A SCOTTISH charity says it has reached a significant milestone after clearing its 200,000th landmine from a former worn-torn part of Sri Lanka.

Work by the Halo Trust to make land that was once a battleground safe again has helped more than 150,000 people return home and resume their lives after years of displacement.

The area, in the north of the island country, was once the site of bitter battles between the Sri Lankan government and the Tamil Tiger rebel group during the 26-year armed conflict, with both sides liberally littering the countryside with the deadly devices.

It is now hoped that Sri Lanka can be declared effectively land mine free by 2020 as the charity continues to play a major role in clearing mines from effected areas.

The Halo Trust, which is based in Thornhill, Dumfriesshire, has taken a lead role in the lengthy operation.

Damian O'Brien, Halo's Sri Lanka programme manager, said his teams were still clearing mines from people's back gardens.

He said: "Since 2002 we have cleared 200,000 mines working with other agencies, but the Halo Trust is the largest operating in Sri Lanka.

"Huge numbers of people have been resettled and have returned to economic activity, but we do not know how many mines are left because we do not know how many were laid in the first place.

"Reaching this point is a major landmark but there is still a lot of work to do."

The minefields cleared by the Halo Trust are found in Jaffna province, which was once part of the front line between the government and the rebels.

The charity uses armoured bulldozers to dig up the devices and make the land safe, and sends out teams equipped with metal detectors to areas where heavy machinery can't operate.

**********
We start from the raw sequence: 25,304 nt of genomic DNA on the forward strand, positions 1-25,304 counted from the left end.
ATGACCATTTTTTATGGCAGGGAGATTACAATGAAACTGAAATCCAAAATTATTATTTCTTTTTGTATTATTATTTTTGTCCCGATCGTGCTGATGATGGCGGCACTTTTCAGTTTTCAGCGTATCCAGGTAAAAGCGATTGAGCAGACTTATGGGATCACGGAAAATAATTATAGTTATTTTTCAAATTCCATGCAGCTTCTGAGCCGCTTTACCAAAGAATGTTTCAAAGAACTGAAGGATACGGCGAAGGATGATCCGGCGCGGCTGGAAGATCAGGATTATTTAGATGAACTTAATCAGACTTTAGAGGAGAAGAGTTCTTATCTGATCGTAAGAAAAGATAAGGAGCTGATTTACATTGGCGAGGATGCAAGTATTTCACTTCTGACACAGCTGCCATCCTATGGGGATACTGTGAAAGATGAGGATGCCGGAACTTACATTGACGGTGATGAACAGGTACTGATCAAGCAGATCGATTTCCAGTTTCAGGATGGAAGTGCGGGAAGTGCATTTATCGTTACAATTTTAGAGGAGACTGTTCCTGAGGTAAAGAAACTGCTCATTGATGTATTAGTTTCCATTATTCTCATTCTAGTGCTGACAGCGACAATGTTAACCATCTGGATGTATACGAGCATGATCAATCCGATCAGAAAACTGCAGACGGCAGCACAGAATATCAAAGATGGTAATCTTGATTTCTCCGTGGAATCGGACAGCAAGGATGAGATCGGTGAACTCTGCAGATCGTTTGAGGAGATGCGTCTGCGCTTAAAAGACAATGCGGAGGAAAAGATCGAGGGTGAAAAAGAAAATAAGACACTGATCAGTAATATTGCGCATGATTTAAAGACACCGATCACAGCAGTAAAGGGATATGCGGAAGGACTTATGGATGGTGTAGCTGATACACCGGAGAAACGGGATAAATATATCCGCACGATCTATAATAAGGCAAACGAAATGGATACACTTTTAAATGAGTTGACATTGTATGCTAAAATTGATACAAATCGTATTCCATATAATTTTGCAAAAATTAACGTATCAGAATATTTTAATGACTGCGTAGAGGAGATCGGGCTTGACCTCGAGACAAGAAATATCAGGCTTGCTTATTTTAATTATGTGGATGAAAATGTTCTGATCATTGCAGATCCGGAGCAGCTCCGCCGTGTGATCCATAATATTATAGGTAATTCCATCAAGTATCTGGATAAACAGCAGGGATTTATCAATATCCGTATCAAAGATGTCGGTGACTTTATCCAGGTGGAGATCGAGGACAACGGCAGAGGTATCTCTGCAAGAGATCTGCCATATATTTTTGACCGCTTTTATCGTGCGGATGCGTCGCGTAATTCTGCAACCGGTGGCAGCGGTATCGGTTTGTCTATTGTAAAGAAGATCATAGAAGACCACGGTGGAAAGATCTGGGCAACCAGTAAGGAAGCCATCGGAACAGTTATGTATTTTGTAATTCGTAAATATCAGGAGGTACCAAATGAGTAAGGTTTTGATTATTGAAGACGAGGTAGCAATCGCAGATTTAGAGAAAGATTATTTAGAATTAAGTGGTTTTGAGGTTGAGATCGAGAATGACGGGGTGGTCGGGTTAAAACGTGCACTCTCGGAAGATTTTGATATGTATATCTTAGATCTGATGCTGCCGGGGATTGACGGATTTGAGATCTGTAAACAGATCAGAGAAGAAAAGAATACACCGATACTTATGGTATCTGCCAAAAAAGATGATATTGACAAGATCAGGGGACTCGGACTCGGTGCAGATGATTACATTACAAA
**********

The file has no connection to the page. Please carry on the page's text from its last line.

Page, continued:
The Halo Trust employs 500 Sri Lankans, almost half of them women are women. Many were left widowed by the conflict and are now sole breadwinners for multiple dependents.

The number of mines cleared by the charity represents 14 per cent of total number it has removed worldwide since 1988, and the operation to rid Sri Lanka of the anti-personnel bombs is the third largest in world, after Afghanistan and Cambodia.

Major General James Cowan, CEO of Halo said: "I have witnessed the transformational benefits of landmine clearance in northern Sri Lanka for myself and can attest to the positive impact that removing the deadly debris of war has had on people’s lives.

"After years of conflict and uncertainty, Sri Lankans are finally able to rebuild their lives in safety."

The Halo Trust is the oldest landmine clearing charity and was supported by celebrities such as Princess Diana and Angelina Jolie, who served as a trustee

However, the actress stepped down last year amid reports she was “uncomfortable” with two trustees effectively being paid more than £120,000 to conduct a governance review.